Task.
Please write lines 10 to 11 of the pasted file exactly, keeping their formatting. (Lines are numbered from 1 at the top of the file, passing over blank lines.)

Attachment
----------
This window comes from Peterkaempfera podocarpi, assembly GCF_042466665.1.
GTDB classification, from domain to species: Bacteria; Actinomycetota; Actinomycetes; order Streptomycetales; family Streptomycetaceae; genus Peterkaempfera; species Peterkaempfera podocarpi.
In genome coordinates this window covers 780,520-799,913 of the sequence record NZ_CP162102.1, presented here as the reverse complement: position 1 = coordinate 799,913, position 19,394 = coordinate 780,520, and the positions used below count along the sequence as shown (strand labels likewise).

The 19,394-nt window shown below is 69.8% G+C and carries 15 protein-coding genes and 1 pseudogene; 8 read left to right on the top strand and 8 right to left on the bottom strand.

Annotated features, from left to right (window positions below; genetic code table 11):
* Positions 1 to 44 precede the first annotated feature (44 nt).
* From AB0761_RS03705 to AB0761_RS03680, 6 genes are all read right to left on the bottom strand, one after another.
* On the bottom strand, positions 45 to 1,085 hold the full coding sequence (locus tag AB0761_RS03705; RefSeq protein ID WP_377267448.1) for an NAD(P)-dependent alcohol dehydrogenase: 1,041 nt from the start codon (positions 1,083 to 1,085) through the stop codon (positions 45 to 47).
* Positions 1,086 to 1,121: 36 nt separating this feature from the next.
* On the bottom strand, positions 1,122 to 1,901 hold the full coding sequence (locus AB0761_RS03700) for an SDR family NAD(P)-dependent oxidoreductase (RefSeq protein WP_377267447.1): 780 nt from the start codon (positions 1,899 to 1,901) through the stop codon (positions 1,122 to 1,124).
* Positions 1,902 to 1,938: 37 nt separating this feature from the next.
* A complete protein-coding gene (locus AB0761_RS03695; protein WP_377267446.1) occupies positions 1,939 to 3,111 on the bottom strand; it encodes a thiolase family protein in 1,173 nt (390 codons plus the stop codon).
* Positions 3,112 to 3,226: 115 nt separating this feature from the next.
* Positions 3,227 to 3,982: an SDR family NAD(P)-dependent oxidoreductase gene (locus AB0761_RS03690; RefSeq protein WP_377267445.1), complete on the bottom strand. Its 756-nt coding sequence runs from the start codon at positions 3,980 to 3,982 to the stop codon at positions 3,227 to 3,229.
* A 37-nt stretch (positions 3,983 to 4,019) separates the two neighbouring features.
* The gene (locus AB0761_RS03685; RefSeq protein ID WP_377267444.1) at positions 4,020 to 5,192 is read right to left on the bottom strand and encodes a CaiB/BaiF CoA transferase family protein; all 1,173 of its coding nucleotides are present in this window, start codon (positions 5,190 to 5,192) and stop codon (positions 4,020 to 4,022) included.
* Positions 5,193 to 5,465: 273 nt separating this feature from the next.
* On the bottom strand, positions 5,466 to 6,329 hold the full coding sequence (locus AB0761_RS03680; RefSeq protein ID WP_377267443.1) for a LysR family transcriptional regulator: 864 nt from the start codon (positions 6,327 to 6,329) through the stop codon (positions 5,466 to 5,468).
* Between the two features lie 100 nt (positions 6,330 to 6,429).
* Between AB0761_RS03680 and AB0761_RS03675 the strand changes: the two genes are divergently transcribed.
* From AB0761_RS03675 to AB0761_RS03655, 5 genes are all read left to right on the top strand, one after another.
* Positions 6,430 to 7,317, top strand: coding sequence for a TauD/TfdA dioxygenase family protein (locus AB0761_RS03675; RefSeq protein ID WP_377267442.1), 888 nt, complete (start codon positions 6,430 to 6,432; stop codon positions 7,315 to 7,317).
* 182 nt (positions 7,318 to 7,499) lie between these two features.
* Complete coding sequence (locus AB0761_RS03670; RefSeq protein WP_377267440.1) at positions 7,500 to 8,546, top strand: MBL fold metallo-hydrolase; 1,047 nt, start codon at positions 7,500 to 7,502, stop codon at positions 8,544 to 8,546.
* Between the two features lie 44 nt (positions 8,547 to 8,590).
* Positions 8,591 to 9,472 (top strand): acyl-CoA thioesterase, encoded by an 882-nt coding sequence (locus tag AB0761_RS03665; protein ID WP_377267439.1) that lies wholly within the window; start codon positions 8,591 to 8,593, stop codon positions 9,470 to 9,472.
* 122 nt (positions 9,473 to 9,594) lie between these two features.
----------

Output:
* On the bottom strand, positions 1,122 to 1,901 hold the full coding sequence (locus AB0761_RS03700) for an SDR family NAD(P)-dependent oxidoreductase (RefSeq protein WP_377267447.1): 780 nt from the start codon (positions 1,899 to 1,901) through the stop codon (positions 1,122 to 1,124).
* Positions 1,902 to 1,938: 37 nt separating this feature from the next.